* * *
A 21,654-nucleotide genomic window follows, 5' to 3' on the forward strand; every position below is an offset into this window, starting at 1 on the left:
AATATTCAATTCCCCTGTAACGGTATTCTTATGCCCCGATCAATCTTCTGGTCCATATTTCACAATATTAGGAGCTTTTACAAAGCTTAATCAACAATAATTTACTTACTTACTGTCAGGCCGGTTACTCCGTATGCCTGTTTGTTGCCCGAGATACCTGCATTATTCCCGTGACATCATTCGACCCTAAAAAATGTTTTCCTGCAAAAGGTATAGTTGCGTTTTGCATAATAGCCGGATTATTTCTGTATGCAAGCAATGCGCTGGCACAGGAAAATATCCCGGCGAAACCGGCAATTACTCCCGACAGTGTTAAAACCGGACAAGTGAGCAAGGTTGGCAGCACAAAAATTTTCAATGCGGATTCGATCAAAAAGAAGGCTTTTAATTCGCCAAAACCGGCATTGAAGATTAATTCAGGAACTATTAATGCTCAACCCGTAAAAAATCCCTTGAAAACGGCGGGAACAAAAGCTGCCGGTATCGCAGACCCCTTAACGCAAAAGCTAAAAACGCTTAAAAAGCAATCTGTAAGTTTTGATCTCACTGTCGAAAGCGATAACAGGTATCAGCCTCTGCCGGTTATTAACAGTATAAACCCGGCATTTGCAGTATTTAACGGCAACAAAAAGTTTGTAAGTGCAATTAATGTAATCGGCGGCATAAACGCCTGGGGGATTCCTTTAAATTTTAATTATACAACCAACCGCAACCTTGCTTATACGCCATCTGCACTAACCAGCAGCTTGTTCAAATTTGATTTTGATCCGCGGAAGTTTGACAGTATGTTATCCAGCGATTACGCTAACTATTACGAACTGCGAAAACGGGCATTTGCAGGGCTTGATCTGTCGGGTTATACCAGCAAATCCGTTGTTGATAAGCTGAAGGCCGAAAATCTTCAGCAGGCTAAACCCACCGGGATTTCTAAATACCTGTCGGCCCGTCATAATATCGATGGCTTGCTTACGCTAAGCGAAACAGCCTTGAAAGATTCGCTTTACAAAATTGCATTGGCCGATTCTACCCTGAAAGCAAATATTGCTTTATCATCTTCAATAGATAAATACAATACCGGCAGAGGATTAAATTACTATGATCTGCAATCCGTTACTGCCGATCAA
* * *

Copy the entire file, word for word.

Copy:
A 21,654-nucleotide genomic window follows, 5' to 3' on the forward strand; every position below is an offset into this window, starting at 1 on the left:
AATATTCAATTCCCCTGTAACGGTATTCTTATGCCCCGATCAATCTTCTGGTCCATATTTCACAATATTAGGAGCTTTTACAAAGCTTAATCAACAATAATTTACTTACTTACTGTCAGGCCGGTTACTCCGTATGCCTGTTTGTTGCCCGAGATACCTGCATTATTCCCGTGACATCATTCGACCCTAAAAAATGTTTTCCTGCAAAAGGTATAGTTGCGTTTTGCATAATAGCCGGATTATTTCTGTATGCAAGCAATGCGCTGGCACAGGAAAATATCCCGGCGAAACCGGCAATTACTCCCGACAGTGTTAAAACCGGACAAGTGAGCAAGGTTGGCAGCACAAAAATTTTCAATGCGGATTCGATCAAAAAGAAGGCTTTTAATTCGCCAAAACCGGCATTGAAGATTAATTCAGGAACTATTAATGCTCAACCCGTAAAAAATCCCTTGAAAACGGCGGGAACAAAAGCTGCCGGTATCGCAGACCCCTTAACGCAAAAGCTAAAAACGCTTAAAAAGCAATCTGTAAGTTTTGATCTCACTGTCGAAAGCGATAACAGGTATCAGCCTCTGCCGGTTATTAACAGTATAAACCCGGCATTTGCAGTATTTAACGGCAACAAAAAGTTTGTAAGTGCAATTAATGTAATCGGCGGCATAAACGCCTGGGGGATTCCTTTAAATTTTAATTATACAACCAACCGCAACCTTGCTTATACGCCATCTGCACTAACCAGCAGCTTGTTCAAATTTGATTTTGATCCGCGGAAGTTTGACAGTATGTTATCCAGCGATTACGCTAACTATTACGAACTGCGAAAACGGGCATTTGCAGGGCTTGATCTGTCGGGTTATACCAGCAAATCCGTTGTTGATAAGCTGAAGGCCGAAAATCTTCAGCAGGCTAAACCCACCGGGATTTCTAAATACCTGTCGGCCCGTCATAATATCGATGGCTTGCTTACGCTAAGCGAAACAGCCTTGAAAGATTCGCTTTACAAAATTGCATTGGCCGATTCTACCCTGAAAGCAAATATTGCTTTATCATCTTCAATAGATAAATACAATACCGGCAGAGGATTAAATTACTATGATCTGCAATCCGTTACTGCCGATCAA